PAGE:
Hooray! Number 5 already. I am keeping up the good work and soon I will publish a page on my website from where you can easily find all my posts. For now, my next post is about cultivating cultures, which is a pattern that I observe regularly throughout my (agile) career. Cultivating cultures is a great thing to do, though I notice some lack of culture awareness, which may result into exactly the opposite of what you want to achieve.
Culture is an umbrella term which encompasses the social behavior, institutions, and norms found in human societies, as well as the knowledge, beliefs, arts, laws, customs, capabilities, and habits of the individuals in these groups (according to Wikipedia). Furthermore, we apply this term quite often to a much smaller group as well, like a company, a department or a team. So in this context, I think any of the group sizes could be relevant and actually are relevant, since in some ways they can influence each other and the ideas behind a culture are really useful if we try to understand our teams, departments and companies as well.
I have been working with quite a large number of different teams or groups of people. If you take the original definition of culture, some of them really came from different (country) cultures, like the Netherlands, Germany, Turkey, Serbia, India et cetera. Cultural awareness is about understanding and dealing with differences between cultures, which is basically a good thing since in such a case you typically show respect towards the norms and beliefs in that culture. And from that point of view, it is easier to define what to change next, most times in small baby steps, and it helps in not leapfrogging some important norms. An important thing I learned about cultural awareness, is that it typically occurs in groups of people from the same culture, if put under pressure… This statement implies however that you cannot automatically assign cultural aspects to individuals.
A culture helps us in feeling safe, since we share the same set of norms and values. However, if we want to change things (for whatever reason), it can work against us as well. In order to maintain a culture, we typically educate and mentor others to comply to that same culture. So what happens if someone not compliant with the existing norms and values is coming in? Most times, we don’t “like” them, since accepting someone who has almost a perfect match to your personal norms and values, is easier than someone who is not. Actually it is a bias we all have, so there is a tendency to accept people who are more like you, thus a tendency to strengthen the society norms and to feel even more safe. Towards those who challenge the existing norms and values too much, we have a tendency to “remove” them from our societies.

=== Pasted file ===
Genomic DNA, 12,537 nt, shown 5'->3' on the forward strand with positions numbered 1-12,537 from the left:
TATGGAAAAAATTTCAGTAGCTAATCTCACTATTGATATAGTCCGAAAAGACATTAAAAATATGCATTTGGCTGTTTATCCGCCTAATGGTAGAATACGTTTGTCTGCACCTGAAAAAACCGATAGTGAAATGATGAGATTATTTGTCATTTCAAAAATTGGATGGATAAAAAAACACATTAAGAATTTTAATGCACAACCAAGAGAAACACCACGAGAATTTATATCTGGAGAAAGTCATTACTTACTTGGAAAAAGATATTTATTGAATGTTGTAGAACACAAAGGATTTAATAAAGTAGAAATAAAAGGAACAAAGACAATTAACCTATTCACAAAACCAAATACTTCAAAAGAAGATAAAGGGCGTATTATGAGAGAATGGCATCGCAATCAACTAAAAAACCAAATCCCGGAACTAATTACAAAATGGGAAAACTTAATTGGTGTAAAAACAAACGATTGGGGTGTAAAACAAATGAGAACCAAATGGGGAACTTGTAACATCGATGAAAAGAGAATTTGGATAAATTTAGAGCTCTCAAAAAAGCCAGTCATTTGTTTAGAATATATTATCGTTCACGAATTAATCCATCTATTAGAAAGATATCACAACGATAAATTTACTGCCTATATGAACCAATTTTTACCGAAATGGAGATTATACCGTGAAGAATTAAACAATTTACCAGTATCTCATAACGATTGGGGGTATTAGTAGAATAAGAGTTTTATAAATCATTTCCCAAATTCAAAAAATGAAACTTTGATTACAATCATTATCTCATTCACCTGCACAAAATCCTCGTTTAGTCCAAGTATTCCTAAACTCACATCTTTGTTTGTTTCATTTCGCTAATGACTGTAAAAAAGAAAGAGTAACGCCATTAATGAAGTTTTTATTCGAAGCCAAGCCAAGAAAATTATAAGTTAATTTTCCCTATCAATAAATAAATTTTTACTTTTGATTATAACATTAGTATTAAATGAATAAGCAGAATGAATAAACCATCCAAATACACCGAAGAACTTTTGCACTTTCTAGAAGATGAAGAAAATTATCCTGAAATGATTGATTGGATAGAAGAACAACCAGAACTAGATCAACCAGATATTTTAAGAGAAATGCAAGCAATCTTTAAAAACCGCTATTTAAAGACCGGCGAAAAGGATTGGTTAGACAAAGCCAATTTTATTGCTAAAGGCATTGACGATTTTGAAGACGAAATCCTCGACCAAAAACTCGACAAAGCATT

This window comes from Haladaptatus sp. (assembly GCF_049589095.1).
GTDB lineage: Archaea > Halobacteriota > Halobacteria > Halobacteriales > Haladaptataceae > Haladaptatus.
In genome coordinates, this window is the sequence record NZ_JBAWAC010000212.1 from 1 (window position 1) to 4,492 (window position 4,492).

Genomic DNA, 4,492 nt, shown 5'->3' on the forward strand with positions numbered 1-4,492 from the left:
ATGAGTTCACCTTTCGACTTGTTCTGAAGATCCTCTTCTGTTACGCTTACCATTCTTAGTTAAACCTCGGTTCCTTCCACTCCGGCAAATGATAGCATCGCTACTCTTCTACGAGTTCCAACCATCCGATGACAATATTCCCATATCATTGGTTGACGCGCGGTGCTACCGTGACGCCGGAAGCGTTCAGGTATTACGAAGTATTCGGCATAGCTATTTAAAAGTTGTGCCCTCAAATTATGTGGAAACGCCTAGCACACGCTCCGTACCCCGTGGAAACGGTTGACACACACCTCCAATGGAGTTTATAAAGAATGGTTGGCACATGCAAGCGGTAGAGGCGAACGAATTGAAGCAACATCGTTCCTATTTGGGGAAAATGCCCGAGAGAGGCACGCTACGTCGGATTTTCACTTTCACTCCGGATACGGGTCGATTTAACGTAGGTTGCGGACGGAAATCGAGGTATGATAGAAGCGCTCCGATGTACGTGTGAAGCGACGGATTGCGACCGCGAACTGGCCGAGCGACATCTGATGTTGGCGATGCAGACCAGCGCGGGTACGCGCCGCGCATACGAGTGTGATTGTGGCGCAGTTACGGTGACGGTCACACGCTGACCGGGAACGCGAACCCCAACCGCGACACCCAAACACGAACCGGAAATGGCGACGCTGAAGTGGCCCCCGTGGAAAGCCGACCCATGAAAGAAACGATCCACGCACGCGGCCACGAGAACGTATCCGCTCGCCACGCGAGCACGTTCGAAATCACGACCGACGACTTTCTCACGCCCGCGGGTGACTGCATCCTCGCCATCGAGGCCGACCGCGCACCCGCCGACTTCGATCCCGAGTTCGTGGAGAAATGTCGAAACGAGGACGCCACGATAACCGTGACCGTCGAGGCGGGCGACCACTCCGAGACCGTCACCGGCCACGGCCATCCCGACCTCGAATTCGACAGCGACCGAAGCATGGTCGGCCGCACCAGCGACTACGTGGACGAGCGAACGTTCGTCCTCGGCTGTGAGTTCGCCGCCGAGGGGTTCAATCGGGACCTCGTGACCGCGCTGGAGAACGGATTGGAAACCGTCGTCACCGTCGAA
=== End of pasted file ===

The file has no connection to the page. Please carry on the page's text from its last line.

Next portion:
How does that relate to companies, departments and teams? Cultures exist there as well. It helps teams to feel safe. So what happens if you hire someone to help the company to change? Yes, I actually refer to us, the agile coaches and scrum masters of this world. If you do your job right, you will at least challenge the existing status quo, in order to enable change. That could however imply that you could be seen as a threat to an existing culture as well, and even do not fit in the existing culture of the group of people being in the lead. That could lead to a feeling of non-compliance, which I think is great, though could be interpreted as a big risk for specific persons or groups… leading to the tendency to expel…
As a sidenote I notice that many, many agilists are actually not really agilists, since they don’t have the courage to be the itchy element in the system. I am not going to address that in much detail in this post, many other colleague-coaches have written about variants of so-called zombi-scrum good enough to understand what could possibly go wrong.
So I believe that it is really relevant to become culture aware. And to open up to the space for improvement, even if you do not feel completely comfortable about it. Simple examples are a listener in a group of primarily people shouting, or a challenger in a group of people maintaining the status quo, or a (real) leader in a group of bosses.
What example can you come up with in which culture has stand in the way?
Did you ever run into a comparable situation? And you want to exchange? Just explore a bit through my website and just contact me.
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